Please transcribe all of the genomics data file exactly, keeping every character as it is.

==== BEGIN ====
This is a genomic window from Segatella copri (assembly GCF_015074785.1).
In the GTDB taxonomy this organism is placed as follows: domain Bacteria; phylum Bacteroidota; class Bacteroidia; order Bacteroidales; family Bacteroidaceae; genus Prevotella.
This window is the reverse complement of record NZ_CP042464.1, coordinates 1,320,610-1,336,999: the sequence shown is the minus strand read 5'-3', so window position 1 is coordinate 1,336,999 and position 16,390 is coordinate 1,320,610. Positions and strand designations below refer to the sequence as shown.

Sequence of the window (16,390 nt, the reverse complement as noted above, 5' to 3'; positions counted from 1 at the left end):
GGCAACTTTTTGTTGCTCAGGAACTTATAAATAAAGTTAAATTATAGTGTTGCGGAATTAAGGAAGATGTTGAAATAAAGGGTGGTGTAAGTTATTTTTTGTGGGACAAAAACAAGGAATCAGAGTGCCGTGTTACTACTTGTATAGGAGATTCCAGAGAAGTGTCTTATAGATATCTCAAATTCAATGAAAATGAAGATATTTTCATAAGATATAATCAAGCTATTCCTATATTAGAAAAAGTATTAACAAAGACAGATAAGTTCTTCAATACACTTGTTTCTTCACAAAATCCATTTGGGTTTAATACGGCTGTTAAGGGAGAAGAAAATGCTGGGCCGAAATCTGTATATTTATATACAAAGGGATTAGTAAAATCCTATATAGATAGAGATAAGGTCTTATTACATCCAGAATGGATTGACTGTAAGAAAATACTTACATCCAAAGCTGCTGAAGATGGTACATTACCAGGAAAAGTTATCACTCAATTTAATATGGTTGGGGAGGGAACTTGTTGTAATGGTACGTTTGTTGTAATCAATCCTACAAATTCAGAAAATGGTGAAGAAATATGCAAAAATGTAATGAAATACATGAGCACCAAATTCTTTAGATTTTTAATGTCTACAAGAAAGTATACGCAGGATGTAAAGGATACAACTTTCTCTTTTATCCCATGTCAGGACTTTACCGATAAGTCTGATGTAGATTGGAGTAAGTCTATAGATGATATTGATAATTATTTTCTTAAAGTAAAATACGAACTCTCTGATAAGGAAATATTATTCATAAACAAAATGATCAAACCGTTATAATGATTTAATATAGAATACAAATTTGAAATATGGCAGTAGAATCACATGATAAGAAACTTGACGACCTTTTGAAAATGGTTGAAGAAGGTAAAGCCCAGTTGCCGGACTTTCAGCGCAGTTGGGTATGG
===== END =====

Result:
This is a genomic window from Segatella copri (assembly GCF_015074785.1).
In the GTDB taxonomy this organism is placed as follows: domain Bacteria; phylum Bacteroidota; class Bacteroidia; order Bacteroidales; family Bacteroidaceae; genus Prevotella.
This window is the reverse complement of record NZ_CP042464.1, coordinates 1,320,610-1,336,999: the sequence shown is the minus strand read 5'-3', so window position 1 is coordinate 1,336,999 and position 16,390 is coordinate 1,320,610. Positions and strand designations below refer to the sequence as shown.

Sequence of the window (16,390 nt, the reverse complement as noted above, 5' to 3'; positions counted from 1 at the left end):
GGCAACTTTTTGTTGCTCAGGAACTTATAAATAAAGTTAAATTATAGTGTTGCGGAATTAAGGAAGATGTTGAAATAAAGGGTGGTGTAAGTTATTTTTTGTGGGACAAAAACAAGGAATCAGAGTGCCGTGTTACTACTTGTATAGGAGATTCCAGAGAAGTGTCTTATAGATATCTCAAATTCAATGAAAATGAAGATATTTTCATAAGATATAATCAAGCTATTCCTATATTAGAAAAAGTATTAACAAAGACAGATAAGTTCTTCAATACACTTGTTTCTTCACAAAATCCATTTGGGTTTAATACGGCTGTTAAGGGAGAAGAAAATGCTGGGCCGAAATCTGTATATTTATATACAAAGGGATTAGTAAAATCCTATATAGATAGAGATAAGGTCTTATTACATCCAGAATGGATTGACTGTAAGAAAATACTTACATCCAAAGCTGCTGAAGATGGTACATTACCAGGAAAAGTTATCACTCAATTTAATATGGTTGGGGAGGGAACTTGTTGTAATGGTACGTTTGTTGTAATCAATCCTACAAATTCAGAAAATGGTGAAGAAATATGCAAAAATGTAATGAAATACATGAGCACCAAATTCTTTAGATTTTTAATGTCTACAAGAAAGTATACGCAGGATGTAAAGGATACAACTTTCTCTTTTATCCCATGTCAGGACTTTACCGATAAGTCTGATGTAGATTGGAGTAAGTCTATAGATGATATTGATAATTATTTTCTTAAAGTAAAATACGAACTCTCTGATAAGGAAATATTATTCATAAACAAAATGATCAAACCGTTATAATGATTTAATATAGAATACAAATTTGAAATATGGCAGTAGAATCACATGATAAGAAACTTGACGACCTTTTGAAAATGGTTGAAGAAGGTAAAGCCCAGTTGCCGGACTTTCAGCGCAGTTGGGTATGG